From: Paul Cockshott (wpc@DCS.GLA.AC.UK)
Date: Fri Sep 21 2007 - 15:11:11 EDT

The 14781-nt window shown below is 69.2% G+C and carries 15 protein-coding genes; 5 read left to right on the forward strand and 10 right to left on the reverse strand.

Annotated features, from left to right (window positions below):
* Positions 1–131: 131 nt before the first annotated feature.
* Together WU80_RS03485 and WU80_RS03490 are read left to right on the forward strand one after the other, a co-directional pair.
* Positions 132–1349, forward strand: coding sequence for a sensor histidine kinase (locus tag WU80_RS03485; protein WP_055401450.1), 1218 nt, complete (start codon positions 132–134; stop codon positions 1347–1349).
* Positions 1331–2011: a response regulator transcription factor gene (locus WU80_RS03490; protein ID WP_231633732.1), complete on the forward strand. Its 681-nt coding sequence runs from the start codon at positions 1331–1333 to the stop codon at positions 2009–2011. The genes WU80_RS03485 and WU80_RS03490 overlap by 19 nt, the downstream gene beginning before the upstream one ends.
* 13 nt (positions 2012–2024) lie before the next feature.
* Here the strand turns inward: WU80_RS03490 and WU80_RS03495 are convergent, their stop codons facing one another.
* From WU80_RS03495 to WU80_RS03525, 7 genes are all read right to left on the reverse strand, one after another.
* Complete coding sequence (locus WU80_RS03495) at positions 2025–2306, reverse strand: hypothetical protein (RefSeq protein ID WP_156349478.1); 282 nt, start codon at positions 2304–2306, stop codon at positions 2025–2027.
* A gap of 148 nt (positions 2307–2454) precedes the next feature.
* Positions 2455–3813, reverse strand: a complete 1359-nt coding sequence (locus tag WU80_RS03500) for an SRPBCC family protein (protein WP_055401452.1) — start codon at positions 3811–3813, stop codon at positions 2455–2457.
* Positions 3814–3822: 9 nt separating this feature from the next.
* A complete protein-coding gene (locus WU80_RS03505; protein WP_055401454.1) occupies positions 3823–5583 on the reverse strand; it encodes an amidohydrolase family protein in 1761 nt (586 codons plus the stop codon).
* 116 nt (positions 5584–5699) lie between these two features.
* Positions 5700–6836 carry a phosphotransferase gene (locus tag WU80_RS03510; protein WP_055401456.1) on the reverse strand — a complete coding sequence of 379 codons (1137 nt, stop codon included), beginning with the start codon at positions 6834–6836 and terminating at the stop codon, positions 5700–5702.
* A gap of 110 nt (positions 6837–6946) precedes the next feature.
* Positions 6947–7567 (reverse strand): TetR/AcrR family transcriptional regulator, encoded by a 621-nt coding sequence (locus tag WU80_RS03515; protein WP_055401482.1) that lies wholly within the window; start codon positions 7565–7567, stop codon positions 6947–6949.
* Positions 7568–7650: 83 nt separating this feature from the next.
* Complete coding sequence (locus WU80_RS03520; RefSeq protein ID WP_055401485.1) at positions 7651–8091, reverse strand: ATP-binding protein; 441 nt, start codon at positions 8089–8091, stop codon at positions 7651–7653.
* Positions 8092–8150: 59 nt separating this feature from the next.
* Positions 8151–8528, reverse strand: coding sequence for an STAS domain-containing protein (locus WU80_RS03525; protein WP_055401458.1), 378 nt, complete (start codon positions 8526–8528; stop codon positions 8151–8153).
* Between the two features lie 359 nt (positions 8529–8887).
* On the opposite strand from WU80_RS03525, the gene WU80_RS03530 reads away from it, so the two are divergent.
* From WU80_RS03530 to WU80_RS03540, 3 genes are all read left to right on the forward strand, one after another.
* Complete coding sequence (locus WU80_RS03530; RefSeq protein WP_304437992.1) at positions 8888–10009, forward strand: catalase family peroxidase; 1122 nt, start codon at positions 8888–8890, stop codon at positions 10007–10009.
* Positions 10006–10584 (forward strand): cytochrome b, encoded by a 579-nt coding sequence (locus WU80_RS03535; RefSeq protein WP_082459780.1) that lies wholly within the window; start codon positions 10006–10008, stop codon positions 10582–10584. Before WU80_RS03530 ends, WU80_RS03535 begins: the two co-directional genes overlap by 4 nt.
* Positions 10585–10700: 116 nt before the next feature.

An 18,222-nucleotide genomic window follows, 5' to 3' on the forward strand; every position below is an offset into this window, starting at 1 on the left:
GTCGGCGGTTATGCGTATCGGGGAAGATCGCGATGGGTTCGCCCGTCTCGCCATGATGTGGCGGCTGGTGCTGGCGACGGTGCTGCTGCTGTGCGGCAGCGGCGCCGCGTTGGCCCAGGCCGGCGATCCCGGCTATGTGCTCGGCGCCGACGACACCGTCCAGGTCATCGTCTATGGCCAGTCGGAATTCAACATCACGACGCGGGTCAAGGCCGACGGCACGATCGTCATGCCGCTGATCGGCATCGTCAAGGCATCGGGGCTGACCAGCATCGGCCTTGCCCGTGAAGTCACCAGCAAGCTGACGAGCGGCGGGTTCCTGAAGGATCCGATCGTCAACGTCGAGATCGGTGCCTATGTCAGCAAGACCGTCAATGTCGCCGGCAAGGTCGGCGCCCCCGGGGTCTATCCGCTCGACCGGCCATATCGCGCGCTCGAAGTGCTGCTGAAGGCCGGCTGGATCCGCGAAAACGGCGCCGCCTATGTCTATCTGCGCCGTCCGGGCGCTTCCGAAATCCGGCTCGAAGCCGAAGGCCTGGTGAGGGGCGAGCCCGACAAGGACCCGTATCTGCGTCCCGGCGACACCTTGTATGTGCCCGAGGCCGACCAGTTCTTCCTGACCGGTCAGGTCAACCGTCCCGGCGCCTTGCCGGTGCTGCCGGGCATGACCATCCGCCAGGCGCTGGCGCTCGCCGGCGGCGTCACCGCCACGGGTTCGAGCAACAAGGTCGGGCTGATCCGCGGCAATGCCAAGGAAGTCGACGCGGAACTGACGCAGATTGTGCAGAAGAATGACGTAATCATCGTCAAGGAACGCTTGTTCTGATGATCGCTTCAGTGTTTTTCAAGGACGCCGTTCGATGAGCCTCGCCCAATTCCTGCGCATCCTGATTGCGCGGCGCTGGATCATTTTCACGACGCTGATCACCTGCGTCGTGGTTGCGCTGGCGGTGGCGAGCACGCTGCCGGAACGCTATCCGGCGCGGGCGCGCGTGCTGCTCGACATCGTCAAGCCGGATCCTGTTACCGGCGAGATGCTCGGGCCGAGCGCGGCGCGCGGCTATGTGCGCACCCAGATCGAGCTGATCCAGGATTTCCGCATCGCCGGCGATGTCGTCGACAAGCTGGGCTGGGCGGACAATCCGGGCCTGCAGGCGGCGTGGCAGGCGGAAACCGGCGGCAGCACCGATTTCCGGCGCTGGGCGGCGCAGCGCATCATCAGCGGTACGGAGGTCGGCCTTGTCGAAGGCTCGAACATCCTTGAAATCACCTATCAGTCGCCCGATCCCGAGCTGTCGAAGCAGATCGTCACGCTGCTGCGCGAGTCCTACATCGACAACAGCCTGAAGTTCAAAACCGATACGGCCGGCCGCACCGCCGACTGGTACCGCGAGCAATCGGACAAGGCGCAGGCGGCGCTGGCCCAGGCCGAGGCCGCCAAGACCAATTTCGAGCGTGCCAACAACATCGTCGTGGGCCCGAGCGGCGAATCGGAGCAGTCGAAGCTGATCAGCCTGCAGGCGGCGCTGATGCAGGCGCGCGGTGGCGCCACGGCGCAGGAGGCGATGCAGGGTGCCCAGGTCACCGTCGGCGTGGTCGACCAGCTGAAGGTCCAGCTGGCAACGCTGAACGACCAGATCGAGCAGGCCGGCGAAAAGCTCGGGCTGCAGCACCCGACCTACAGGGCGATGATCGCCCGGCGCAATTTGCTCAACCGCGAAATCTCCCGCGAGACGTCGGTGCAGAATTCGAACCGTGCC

Gerry wrote: ------------- Paul C and Ian W (and Jurriaan): Means of production and labour power must be *purchased* before they can become inputs in the capitalist production process. This requires that they take the form of constant and variable capital, and that means that they take the *commodity-form* and thereby also must have use-value and exchange-value and that EV must be represented by a certain amount of money. How can it be otherwise? How, under capitalism, can the value input _not_ be related to money spent? ------------------------- Paul Says --------- Sure the inputs are typically purchased as commodities, but they may be purchased at prices above or below their values. Value input is related to money spent in the following way. The law of value establishes a strong correlation, but not an identity between value and price. The causal relationship goes from value to market price, but, since correlation is a symetric measure, the correlation of price to value = the correlation of value to price. Thus using market prices and using the economy wide MELT one can estimate values with some 90% accuracy.
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